Migration coverage is still considered “second tier” of news reporting in Algeria. The migration debate is not part of the public discourse and remains neglected, a new study on media attitudes towards migration reveals.
Although the country has a long track record on successful integration of Sahrawi and Palestinian communities, the interest to the in-depth coverage of migration is not regular on Algerian media.
Despite of the efforts of different organisations, journalists and the authorities ‘too often migrants remain invisible men, women and children, whose opinions are not reported but who, nevertheless, may be subject of xenophobic articles and occasionally racist front pages’, the report How Does the Media on Both Sides of the Mediterranean Report on Migration discloses.
The study is examining the media attitudes towards migration phenomenon in the 17 European Neighbourhood countries and some EU member states. It was commissioned by the EUROMED Migration IV and funded by the Directorate General for Neighbourhood and Enlargement Negotiations of the EU. The Ethical Journalism Network conducted the research in 2015 and 2016 throughout observations of 17 professional journalists.
Migration related topics in Algeria are often relegated to the other news sections and reporting is focused mainly on security, violence and the rising death toll in the Mediterranean Sea. The Report identifies also “apparent reluctance to move beyond clichés and racial stereotypes”.
Journalists are approaching the subject more often through the press-releases from the official institutions or the humanitarian or non-profit organisations like The Red Crescent or CNCPPDH (Commission Nationale Consultative pour la Protection et la Promotion des Droits de l’Homme, National Consultative Commission for the Protection and Promotion of Human Rights), without questioning their content. They tend not to generate original information. As a result, migrants are often portrayed with prejudice. They are associated to criminal activities, trafficking and “transmission of illness” or pictured as victims of social inequalities and uncomfortable living conditions, the study observes.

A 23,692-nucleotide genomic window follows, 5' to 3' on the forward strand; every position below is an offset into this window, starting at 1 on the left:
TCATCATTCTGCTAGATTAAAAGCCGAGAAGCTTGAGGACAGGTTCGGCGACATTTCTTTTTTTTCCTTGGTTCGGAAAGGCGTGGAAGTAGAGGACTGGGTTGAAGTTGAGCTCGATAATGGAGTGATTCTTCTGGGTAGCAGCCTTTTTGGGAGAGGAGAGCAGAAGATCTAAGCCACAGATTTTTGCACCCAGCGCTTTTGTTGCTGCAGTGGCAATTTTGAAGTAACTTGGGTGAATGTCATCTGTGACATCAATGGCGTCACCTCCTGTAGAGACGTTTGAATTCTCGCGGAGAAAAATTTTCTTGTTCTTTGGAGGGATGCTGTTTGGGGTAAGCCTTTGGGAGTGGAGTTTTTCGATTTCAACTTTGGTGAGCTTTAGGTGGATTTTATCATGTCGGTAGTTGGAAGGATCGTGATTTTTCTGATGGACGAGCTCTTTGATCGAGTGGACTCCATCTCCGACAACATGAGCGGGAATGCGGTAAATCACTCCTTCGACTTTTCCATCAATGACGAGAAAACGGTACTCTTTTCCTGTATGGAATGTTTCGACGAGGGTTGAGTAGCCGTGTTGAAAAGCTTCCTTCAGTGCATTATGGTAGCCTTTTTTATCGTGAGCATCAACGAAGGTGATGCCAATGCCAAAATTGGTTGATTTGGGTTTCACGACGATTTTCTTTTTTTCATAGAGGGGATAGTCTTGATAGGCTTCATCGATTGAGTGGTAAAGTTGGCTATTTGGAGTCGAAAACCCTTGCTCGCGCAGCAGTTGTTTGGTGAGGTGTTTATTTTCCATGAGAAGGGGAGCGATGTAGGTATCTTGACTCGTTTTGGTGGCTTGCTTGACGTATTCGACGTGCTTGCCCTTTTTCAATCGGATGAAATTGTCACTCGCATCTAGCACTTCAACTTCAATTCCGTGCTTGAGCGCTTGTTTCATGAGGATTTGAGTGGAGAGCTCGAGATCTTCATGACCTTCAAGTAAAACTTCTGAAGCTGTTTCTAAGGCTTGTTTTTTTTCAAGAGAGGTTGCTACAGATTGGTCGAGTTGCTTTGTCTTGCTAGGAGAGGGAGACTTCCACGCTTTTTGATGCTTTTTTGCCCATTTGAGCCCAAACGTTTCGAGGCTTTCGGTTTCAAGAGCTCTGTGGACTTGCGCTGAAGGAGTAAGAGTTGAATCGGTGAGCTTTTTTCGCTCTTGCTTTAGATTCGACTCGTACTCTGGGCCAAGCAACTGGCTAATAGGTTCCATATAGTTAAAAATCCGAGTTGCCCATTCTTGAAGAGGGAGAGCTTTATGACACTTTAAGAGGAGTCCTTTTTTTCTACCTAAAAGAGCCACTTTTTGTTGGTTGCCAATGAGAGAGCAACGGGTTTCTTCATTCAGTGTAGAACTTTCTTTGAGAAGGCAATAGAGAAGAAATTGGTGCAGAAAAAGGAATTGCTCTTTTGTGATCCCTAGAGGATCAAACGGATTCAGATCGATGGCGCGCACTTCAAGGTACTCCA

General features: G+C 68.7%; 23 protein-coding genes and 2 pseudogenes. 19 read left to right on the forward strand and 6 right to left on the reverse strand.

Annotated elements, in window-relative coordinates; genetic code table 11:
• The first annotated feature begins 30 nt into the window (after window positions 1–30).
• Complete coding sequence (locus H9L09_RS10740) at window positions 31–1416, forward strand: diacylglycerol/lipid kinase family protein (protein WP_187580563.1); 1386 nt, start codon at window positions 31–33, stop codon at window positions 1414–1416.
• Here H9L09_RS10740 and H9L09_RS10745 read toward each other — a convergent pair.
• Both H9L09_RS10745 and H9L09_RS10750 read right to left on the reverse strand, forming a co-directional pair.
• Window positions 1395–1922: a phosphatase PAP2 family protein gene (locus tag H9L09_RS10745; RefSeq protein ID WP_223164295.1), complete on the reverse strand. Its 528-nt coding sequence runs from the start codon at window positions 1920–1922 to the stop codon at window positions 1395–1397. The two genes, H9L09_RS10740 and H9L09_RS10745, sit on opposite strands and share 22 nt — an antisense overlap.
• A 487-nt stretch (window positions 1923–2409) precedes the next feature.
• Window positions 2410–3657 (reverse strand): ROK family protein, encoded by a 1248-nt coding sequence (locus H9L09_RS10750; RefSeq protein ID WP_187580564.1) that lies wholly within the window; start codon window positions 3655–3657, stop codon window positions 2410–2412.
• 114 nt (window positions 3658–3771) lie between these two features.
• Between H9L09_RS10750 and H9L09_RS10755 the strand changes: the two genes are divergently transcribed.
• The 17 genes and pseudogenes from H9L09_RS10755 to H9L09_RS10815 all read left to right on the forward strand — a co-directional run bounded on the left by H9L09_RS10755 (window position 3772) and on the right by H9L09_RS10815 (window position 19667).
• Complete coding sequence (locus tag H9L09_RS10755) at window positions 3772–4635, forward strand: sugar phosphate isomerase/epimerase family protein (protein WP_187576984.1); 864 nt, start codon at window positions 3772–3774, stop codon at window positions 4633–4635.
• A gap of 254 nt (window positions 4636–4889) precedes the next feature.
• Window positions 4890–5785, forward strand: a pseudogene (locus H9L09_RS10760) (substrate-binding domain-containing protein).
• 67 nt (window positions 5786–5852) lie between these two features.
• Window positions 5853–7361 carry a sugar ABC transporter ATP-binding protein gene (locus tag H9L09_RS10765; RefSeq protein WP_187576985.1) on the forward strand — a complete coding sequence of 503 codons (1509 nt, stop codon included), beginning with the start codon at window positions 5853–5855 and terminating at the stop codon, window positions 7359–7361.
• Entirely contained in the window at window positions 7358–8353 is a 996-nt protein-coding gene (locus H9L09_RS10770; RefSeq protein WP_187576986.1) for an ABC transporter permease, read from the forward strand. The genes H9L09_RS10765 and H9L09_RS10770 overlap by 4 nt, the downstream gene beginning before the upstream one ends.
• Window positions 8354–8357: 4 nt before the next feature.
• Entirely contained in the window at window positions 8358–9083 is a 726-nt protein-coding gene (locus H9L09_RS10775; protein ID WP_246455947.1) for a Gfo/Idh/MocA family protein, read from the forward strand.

Outside of the focus of the media and the society, the tensions between the migrants and the local people are mounting in time. The sense of denial in the Algerian society towards migrants even makes some media claim the migrants are to leave soon although the country has turned from transit to host destination for the newcomers from Sub-Saharan Africa, Syria, Libya and Yemen.
The report says there is no editorial consistency on the terminology related to migration and the quality of reporting is harmed by the repetitive use of photos showing migrants begging on the streets, crowded in trucks, ill or injured.
For journalists it is difficult to approach migrants and in certain areas even to take photos of them, the report drafted by an Algerian journalist says. Moreover, the media often have limited resources to go in the field to look for stories, and reporters need to be provided with training at least on the correct use of migration terminology.
However, in an effort to build a civil society network and “beyond the traditional media framework”, the migrant question is taken up by many Algerian activists and human rights groups. Signs of improvement are noticed also in the media, the study underlines.
“Far more than earlier years, certain media now encourage in-depth feature reporting”, the report says, and far more journalists, who received training, are trying to break the stigma surrounding the migrants in Algeria.
Another source of optimism are the heated debates in professional circles on the quality of reporting and among journalists and their superiors on handling of articles on migration.
Much more needs to be done, though, given the scope of the phenomenon. The study on migration coverage in Algeria recommends journalists, journalism students and editors-in-chief to undergo special training. It suggests the need to redefine media sources and work more closely with academics, NGOs and the Algerian authorities. The analysis considers creating room for discussion with local authorities which will make it easier to keep journalists informed and will provide them with more opportunities for direct access to migrants and their stories.
How Does the Media on Both Sides of the Mediterranean Report on Migration (Summary of the report)
Chapter on Algeria: Public Debate Needed to Confront Denial and Media Stereotypes
OMH article: Report: Migration Coverage in Tunisia Fails to Go Beyond Tales of Woe
See also: Covering Migration Creates Serious Challenges for Media Professionals, New Study Reveals